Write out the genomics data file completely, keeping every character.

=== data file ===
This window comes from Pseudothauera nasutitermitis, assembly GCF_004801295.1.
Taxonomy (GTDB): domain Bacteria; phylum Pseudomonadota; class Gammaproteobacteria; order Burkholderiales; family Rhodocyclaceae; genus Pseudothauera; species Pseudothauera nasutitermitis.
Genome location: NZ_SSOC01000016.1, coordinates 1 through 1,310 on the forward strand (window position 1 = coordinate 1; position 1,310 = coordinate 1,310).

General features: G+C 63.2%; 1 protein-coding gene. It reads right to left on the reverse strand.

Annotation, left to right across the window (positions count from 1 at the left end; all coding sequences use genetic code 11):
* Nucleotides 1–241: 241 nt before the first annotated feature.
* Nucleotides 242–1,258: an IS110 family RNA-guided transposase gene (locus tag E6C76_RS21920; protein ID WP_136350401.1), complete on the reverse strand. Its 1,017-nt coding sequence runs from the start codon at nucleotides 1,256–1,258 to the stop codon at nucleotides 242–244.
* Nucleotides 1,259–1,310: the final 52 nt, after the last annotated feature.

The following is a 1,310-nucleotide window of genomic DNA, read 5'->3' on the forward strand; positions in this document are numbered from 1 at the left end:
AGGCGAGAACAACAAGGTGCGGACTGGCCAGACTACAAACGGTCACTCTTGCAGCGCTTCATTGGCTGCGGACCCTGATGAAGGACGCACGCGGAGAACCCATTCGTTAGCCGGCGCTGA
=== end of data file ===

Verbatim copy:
This window comes from Pseudothauera nasutitermitis, assembly GCF_004801295.1.
Taxonomy (GTDB): domain Bacteria; phylum Pseudomonadota; class Gammaproteobacteria; order Burkholderiales; family Rhodocyclaceae; genus Pseudothauera; species Pseudothauera nasutitermitis.
Genome location: NZ_SSOC01000016.1, coordinates 1 through 1,310 on the forward strand (window position 1 = coordinate 1; position 1,310 = coordinate 1,310).

General features: G+C 63.2%; 1 protein-coding gene. It reads right to left on the reverse strand.

Annotation, left to right across the window (positions count from 1 at the left end; all coding sequences use genetic code 11):
* Nucleotides 1–241: 241 nt before the first annotated feature.
* Nucleotides 242–1,258: an IS110 family RNA-guided transposase gene (locus tag E6C76_RS21920; protein ID WP_136350401.1), complete on the reverse strand. Its 1,017-nt coding sequence runs from the start codon at nucleotides 1,256–1,258 to the stop codon at nucleotides 242–244.
* Nucleotides 1,259–1,310: the final 52 nt, after the last annotated feature.

The following is a 1,310-nucleotide window of genomic DNA, read 5'->3' on the forward strand; positions in this document are numbered from 1 at the left end:
AGGCGAGAACAACAAGGTGCGGACTGGCCAGACTACAAACGGTCACTCTTGCAGCGCTTCATTGGCTGCGGACCCTGATGAAGGACGCACGCGGAGAACCCATTCGTTAGCCGGCGCTGA